Letters: week of April 19

Millions of children have been lost to abortion

Sir: Many babies have died in our local hospital, yet this never makes the papers.

These babies never had their pictures in the local obituaries. No parents wrote loving tributes to a tiny life. These babies were not even given the dignity of a name. They were aborted.

They joined the nameless bodies of three million other babies that have been aborted from 1974 to 2010 in Canada (see AbortioninCanada.ca, Annual Abortion Rates).

How I mourn for these children that never had a chance to grow up.  Sincerely,

C.B. Eagles
Sarnia

 


 

Organ donation by Humboldt Broncos player an inspire to others

Sir: Regarding the Humboldt Bronco’s tragedy and Logan Boulet’s gift of life decision.

It is almost impossible to find any positives in the recent, senseless loss of life caused by the bus crash in Saskatchewan. But there is one — Logan Boulet’s very mature and considered decision to sign up as an organ donor.

Logan Boulet did everything right when he signed his organ donor card. Most significant, he took the time to speak to his family and make his wishes clear to them.

In turn, the family’s decision to respect his wishes is why his incredible “Gift of Life” has benefitted so many grateful recipients and their families!

So, please, everyone considering signing up to be an organ donor, and those who are already signed up, do not forget the most important step of all. Talk to your family and make your wishes clear. Have the conversation while you are alive and make it an on-going dialogue with your family as years go by.

At the time of crisis, if your family says no to organ donation, even if you have signed a card, the hospital will do as they say and your effort will be in vain.

By keeping the dialogue open, we will, with time, eliminate the need for long organ donor wait lists and save lives.

Peace and Blessings to Logan’s family! This remarkable young man will live on forever because of this simple, selfless decision.

Sincerely,

Claudette Gasbarini
Sarnia


 

The eternal gospel does not require an everlasting sermon

Sir: I don’t think I’m alone in wondering why Ricky Religious and his microphone can broadcast his beliefs from the southeast corner of the busy London-Murphy intersection.

Recently, a south-bound pedestrian walked 20 feet east of the marked crosswalk to avoid this intimidating, sidewalk-blocking, blabby-bully.

His time spent collecting the pretty little bags of dog logs along the Howard Watson trail would find him a much more appreciating audience.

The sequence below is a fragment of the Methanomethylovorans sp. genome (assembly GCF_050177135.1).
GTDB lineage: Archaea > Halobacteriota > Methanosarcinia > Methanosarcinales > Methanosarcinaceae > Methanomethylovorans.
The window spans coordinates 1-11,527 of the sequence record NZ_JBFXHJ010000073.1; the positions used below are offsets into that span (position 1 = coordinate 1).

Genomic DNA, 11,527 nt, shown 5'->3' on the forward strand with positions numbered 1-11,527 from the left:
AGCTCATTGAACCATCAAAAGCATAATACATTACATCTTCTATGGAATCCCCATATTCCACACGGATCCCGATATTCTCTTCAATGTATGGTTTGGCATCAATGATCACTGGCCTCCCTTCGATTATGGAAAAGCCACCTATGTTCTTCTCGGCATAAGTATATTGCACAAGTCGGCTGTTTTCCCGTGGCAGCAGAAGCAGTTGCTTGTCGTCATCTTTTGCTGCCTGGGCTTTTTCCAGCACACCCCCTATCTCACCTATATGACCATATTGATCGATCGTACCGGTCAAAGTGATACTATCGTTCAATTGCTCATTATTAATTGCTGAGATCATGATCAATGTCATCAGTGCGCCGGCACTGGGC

Doug Hacking 
Sarnia


 

Korean War veteran was a warrior and a gentleman

Sir: It was with sadness I was advised of William “Bill” Oldale’s passing on April 6.

I called Bill a friend for many years and enjoyed his humour and friendly smile, regardless of the situation at hand.

He was a true mentor to me and only asked respect in return. Bill was very close-lipped about his exemplary military service, but with some coaching you could learn about some of the hardships he endured, as well as the camaraderie he shared with his fellow members of the Princess Patricia’s Canadian Light Infantry Regiment.

It is 67 years minus 16 days that Bill faced insurmountable odds against the Chinese Army on Hill 677 in Korea, as The Journal related in a February story.

Fortunately, he survived the encounter and returned home. Bill was a true warrior and a gentleman and we who were privileged to know him give thanks for his service and his friendship.

“We will remember him”

Douglas Neely
Point Edward


 

What’s really driving up gas prices isn’t Cap & Trade

Sir: I was horrified to see the price of regular gasoline at $133.9 a litre in Sarnia today (April 11), and a quick scan of Gasbuddy indicated prices were within two cents across the city.

Some would-be politicians would like us to believe that such prices are the result of Ontario’s Carbon Cap & Trade program, but it’s worth reminding ourselves that Cap and Trade only added a little over four cents to the cost of a litre.

With oil trading at $66 a barrel and the price at the pumps similar to that when oil was $100, it is quite clear who is hosing the consumer, and it’s the oil companies.

Any politician who really wanted to protect consumers would be fighting the oil companies, not threatening to undermine efforts to address global warming.

Peter R. Smith
Sarnia